What is accomplished when we fight hate with more hate?
Some situations in life are so disturbing they shake our confidence in human beings. While at first it seems the problem is caused by the bad actions of some “other” person, it is rarely that simple.
Recently, I became aware of an incident in which an individual at a local business recognized Confluence Health CEO Dr. Peter Rutherford in the store and refused to serve him. Even though details of this incident have been posted on Facebook, I don’t think it’s productive to name the business. There’s enough hate happening already.
But there are perhaps lessons to be learned from taking a closer look at what happened.
The confrontation was prompted by the Confluence’s decision to mandate vaccinations for all employees. It’s a fact that Confluence could have accommodated employees who chose not to be vaccinated, but its leaders decided a mandate would best protect the health and well-being of patients and fellow employees. A number of individuals declined vaccinations ultimately lost their jobs.
It is reasonable and appropriate to question or disagree with Confluence’s decision. At the same time, it is also reasonable to support Confluence’s vaccine mandate for the safety of patients and employees.
When I first read about the confrontation, I found myself becoming angry at the individual in the store as she was at Dr. Rutherford. Facebook posts were split between people applauding the individual’s action and others who were talking about boycotting the store and who supported Rutherford.
After cooling off, I started hoping that the individual involved was just having a bad day and perhaps regretted her actions. However, someone forwarded me a video clip the individual posted on social media in which she celebrated her actions: “So I’m working today here at (the business), and guess who came in — probably the one person you want to punch in the face (Rutherford) and it was my pleasure to refuse service to him.”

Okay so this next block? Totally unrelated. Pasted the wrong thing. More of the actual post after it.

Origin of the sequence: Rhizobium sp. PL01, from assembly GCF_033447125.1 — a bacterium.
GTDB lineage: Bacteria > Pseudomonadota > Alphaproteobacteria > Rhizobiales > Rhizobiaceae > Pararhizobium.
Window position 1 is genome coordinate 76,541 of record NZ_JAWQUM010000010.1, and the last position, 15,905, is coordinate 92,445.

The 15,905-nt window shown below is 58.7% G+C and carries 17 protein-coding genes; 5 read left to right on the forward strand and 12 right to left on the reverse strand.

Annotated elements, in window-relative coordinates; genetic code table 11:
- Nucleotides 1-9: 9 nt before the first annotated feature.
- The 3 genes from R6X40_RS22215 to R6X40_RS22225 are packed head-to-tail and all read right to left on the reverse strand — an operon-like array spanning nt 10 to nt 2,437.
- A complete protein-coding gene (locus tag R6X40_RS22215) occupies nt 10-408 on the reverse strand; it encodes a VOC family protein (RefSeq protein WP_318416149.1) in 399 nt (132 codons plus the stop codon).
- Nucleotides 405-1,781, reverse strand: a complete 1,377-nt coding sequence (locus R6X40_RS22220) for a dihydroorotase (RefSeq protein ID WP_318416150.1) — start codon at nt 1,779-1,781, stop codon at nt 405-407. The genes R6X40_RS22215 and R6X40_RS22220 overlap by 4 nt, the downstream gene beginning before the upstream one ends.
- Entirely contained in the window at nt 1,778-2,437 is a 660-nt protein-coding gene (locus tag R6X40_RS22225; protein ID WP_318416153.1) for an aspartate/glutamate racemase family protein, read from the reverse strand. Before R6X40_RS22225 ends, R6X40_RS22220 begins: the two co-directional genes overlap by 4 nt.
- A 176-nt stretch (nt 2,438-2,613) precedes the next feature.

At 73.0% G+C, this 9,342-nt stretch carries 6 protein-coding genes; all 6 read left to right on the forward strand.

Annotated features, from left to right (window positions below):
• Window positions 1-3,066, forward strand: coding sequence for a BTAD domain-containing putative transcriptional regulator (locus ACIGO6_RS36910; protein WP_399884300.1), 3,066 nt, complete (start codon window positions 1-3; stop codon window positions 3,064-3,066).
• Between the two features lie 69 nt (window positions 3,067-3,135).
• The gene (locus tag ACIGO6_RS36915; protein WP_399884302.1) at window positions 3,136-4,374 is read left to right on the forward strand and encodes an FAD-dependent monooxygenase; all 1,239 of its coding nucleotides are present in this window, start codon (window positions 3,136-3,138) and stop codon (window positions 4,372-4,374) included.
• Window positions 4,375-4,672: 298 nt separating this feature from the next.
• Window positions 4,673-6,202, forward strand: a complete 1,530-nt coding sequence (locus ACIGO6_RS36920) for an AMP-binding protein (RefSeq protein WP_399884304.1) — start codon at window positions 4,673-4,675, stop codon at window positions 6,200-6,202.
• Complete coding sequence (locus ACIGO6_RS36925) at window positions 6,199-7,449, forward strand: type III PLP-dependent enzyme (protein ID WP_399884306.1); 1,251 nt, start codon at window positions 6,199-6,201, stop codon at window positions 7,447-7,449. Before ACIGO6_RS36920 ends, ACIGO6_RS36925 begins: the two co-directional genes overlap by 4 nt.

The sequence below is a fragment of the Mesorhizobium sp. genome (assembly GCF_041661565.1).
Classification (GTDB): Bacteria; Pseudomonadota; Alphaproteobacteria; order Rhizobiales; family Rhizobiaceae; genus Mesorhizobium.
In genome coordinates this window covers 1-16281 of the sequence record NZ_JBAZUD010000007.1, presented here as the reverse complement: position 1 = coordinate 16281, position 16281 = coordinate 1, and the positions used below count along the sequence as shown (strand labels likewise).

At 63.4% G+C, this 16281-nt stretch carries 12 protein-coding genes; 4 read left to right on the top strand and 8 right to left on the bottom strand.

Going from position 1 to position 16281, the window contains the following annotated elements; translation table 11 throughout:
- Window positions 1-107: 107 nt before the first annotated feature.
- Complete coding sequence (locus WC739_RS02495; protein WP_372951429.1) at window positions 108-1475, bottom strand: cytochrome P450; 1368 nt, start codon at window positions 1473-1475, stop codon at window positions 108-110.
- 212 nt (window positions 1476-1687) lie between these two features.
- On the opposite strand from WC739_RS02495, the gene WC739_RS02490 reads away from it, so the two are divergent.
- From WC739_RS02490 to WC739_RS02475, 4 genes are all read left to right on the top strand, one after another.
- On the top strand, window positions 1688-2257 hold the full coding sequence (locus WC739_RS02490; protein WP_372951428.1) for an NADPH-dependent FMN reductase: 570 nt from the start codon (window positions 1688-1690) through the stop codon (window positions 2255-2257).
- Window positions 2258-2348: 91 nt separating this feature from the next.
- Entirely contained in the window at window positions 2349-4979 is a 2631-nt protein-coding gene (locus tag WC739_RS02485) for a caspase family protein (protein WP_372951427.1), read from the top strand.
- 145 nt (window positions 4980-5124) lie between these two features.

I find it deeply unconscionable that she publicly fantasized about violence toward a fellow human being. But the uncomfortable truth is that I initially felt as much ill will toward her as she expressed toward Rutherford? Was my internal outrage significantly different from her public outburst?
Peter and Karen Rutherford told me that the confrontation initially shook their faith in the community and wondered if the incident revealed a prevailing attitude towards them. The subsequent outpouring of support from friends and acquaintances helped them move past the shock and they ultimately came away with a renewed faith in their neighbors and this community.
It is disturbing that public discourse in our society so often devolves into demonization and dehumanization of those with whom we disagree. This happens across the political spectrum. Most of us contribute to the collective hate that exists.
The irony is that when we express hatred publicly or privately, it exacts a serious emotional and physical toll on those of us who become consumed with hate.
The confrontation and its aftermath provide a useful case study in the dynamics of a toxic cycle of hatred in which, individually and collectively, we are diminished and our sense of common humanity disrupted.
So how can we interrupt the cycle of hatred?
I like the prescription offered by Thom Nees of Serve Wenatchee Valley, who suggested that we respond with both grace and mercy.
Grace means disciplining yourself to see the humanity in others regardless of what they may have done or said, even if you vehemently disagree with them. It’s allowing people to not be you. Mercy calls for us to refrain from exacting vengeance on people we think have caused harm.
By applying those principles, we can perhaps reduce hatred in our hearts and choose a more constructive path. We can and should call out destructive behavior but not stoop to the same tactics in response. The woman who confronted Rutherford in the store and fantasized about punching him in the face was dead wrong, but that doesn’t make her a bad human being.
We are all guilty of perpetuating hate to one extent or another. We can choose a different path.